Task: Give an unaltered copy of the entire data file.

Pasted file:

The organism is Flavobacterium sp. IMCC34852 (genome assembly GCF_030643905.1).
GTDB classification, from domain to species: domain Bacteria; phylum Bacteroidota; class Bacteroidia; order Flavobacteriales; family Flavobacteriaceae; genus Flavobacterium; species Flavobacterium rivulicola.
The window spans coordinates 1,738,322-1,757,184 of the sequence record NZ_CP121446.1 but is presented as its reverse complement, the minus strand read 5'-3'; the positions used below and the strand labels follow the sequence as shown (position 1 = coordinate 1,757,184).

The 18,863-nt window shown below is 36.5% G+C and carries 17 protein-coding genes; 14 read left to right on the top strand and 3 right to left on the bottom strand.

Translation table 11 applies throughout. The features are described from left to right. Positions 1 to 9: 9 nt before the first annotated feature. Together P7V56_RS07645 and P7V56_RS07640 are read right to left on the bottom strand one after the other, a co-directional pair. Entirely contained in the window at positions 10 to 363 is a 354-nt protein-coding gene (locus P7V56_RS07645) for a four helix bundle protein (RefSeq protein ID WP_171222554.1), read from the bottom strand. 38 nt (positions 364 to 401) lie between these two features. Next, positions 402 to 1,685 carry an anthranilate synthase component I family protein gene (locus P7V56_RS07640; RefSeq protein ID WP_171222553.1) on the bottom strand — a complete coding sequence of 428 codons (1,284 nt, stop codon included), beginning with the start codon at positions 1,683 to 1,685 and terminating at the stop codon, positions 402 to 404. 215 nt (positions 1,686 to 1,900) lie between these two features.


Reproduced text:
The organism is Flavobacterium sp. IMCC34852 (genome assembly GCF_030643905.1).
GTDB classification, from domain to species: domain Bacteria; phylum Bacteroidota; class Bacteroidia; order Flavobacteriales; family Flavobacteriaceae; genus Flavobacterium; species Flavobacterium rivulicola.
The window spans coordinates 1,738,322-1,757,184 of the sequence record NZ_CP121446.1 but is presented as its reverse complement, the minus strand read 5'-3'; the positions used below and the strand labels follow the sequence as shown (position 1 = coordinate 1,757,184).

The 18,863-nt window shown below is 36.5% G+C and carries 17 protein-coding genes; 14 read left to right on the top strand and 3 right to left on the bottom strand.

Translation table 11 applies throughout. The features are described from left to right. Positions 1 to 9: 9 nt before the first annotated feature. Together P7V56_RS07645 and P7V56_RS07640 are read right to left on the bottom strand one after the other, a co-directional pair. Entirely contained in the window at positions 10 to 363 is a 354-nt protein-coding gene (locus P7V56_RS07645) for a four helix bundle protein (RefSeq protein ID WP_171222554.1), read from the bottom strand. 38 nt (positions 364 to 401) lie between these two features. Next, positions 402 to 1,685 carry an anthranilate synthase component I family protein gene (locus P7V56_RS07640; RefSeq protein ID WP_171222553.1) on the bottom strand — a complete coding sequence of 428 codons (1,284 nt, stop codon included), beginning with the start codon at positions 1,683 to 1,685 and terminating at the stop codon, positions 402 to 404. 215 nt (positions 1,686 to 1,900) lie between these two features.